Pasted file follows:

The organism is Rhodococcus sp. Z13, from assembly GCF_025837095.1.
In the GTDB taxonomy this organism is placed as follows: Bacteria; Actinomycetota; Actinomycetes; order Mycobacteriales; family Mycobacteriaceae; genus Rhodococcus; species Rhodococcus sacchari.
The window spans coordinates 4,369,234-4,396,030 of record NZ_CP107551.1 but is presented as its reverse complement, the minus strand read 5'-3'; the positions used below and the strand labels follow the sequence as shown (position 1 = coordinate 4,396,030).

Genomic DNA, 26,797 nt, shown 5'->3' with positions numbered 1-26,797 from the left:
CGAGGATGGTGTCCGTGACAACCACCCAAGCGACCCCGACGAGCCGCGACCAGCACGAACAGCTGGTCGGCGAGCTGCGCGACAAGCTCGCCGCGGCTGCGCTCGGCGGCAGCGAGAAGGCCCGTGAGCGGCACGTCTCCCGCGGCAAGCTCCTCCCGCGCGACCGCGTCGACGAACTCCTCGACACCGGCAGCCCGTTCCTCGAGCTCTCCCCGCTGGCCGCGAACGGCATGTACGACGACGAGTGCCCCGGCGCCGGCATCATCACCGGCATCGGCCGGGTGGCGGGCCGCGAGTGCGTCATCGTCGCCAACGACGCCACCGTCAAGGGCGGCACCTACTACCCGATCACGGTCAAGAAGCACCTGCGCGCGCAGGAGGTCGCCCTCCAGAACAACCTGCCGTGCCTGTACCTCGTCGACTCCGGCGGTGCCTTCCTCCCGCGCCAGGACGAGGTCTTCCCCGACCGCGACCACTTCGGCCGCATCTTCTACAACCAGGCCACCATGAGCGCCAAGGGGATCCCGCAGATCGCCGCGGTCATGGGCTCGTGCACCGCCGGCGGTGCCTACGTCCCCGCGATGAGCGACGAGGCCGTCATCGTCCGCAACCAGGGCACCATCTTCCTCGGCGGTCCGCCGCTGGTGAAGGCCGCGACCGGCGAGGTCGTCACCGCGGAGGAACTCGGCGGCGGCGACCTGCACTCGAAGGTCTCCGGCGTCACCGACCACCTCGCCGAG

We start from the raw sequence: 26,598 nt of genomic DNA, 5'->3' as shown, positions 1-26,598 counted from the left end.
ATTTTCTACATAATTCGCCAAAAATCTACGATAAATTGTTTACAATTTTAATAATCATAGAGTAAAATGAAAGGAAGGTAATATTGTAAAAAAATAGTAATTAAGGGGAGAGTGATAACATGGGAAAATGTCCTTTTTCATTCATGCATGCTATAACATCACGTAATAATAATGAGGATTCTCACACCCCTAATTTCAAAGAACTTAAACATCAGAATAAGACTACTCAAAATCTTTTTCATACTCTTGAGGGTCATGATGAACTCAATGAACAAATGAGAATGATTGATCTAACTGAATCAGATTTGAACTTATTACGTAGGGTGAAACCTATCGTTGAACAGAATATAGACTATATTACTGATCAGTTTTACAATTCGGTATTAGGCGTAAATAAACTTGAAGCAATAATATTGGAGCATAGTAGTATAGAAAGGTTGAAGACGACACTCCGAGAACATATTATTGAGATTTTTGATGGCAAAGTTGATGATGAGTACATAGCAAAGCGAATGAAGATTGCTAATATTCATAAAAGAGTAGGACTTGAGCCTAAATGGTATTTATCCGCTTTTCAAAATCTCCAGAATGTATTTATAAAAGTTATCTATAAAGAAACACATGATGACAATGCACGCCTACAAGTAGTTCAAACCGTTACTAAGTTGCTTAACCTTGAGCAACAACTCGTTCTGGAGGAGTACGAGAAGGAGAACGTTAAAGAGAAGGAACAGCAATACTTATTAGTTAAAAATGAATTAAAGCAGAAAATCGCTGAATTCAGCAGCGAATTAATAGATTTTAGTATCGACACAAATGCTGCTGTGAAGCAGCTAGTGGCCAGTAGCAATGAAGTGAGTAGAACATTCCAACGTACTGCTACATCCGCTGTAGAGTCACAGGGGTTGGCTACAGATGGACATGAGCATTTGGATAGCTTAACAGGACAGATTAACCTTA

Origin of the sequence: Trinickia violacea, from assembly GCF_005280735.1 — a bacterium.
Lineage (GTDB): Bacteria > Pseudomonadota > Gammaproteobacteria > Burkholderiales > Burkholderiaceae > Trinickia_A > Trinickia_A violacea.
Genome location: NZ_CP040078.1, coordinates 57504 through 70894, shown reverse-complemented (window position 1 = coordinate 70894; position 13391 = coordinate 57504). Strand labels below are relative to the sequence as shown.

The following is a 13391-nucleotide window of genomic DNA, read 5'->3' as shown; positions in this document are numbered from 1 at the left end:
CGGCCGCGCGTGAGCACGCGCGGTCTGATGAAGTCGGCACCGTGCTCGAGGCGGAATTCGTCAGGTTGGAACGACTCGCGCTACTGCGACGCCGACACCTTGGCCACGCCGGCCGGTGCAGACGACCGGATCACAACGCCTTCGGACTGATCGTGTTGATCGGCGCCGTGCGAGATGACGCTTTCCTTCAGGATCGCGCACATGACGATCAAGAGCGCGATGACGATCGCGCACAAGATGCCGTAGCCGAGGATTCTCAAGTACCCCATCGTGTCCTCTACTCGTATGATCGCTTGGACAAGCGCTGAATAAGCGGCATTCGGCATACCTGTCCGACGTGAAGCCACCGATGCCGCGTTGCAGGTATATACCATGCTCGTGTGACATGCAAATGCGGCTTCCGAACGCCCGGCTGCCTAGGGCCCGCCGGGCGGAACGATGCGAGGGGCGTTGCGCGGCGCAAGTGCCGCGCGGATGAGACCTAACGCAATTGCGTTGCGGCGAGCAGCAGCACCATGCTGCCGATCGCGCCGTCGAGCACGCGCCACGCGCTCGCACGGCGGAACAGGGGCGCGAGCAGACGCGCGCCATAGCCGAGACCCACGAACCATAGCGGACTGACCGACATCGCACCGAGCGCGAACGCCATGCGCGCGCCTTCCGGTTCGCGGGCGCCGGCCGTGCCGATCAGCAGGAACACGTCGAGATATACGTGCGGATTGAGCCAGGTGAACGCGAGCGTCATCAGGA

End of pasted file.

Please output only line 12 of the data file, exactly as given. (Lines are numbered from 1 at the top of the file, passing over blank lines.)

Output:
CGGCCGCGCGTGAGCACGCGCGGTCTGATGAAGTCGGCACCGTGCTCGAGGCGGAATTCGTCAGGTTGGAACGACTCGCGCTACTGCGACGCCGACACCTTGGCCACGCCGGCCGGTGCAGACGACCGGATCACAACGCCTTCGGACTGATCGTGTTGATCGGCGCCGTGCGAGATGACGCTTTCCTTCAGGATCGCGCACATGACGATCAAGAGCGCGATGACGATCGCGCACAAGATGCCGTAGCCGAGGATTCTCAAGTACCCCATCGTGTCCTCTACTCGTATGATCGCTTGGACAAGCGCTGAATAAGCGGCATTCGGCATACCTGTCCGACGTGAAGCCACCGATGCCGCGTTGCAGGTATATACCATGCTCGTGTGACATGCAAATGCGGCTTCCGAACGCCCGGCTGCCTAGGGCCCGCCGGGCGGAACGATGCGAGGGGCGTTGCGCGGCGCAAGTGCCGCGCGGATGAGACCTAACGCAATTGCGTTGCGGCGAGCAGCAGCACCATGCTGCCGATCGCGCCGTCGAGCACGCGCCACGCGCTCGCACGGCGGAACAGGGGCGCGAGCAGACGCGCGCCATAGCCGAGACCCACGAACCATAGCGGACTGACCGACATCGCACCGAGCGCGAACGCCATGCGCGCGCCTTCCGGTTCGCGGGCGCCGGCCGTGCCGATCAGCAGGAACACGTCGAGATATACGTGCGGATTGAGCCAGGTGAACGCGAGCGTCATCAGGA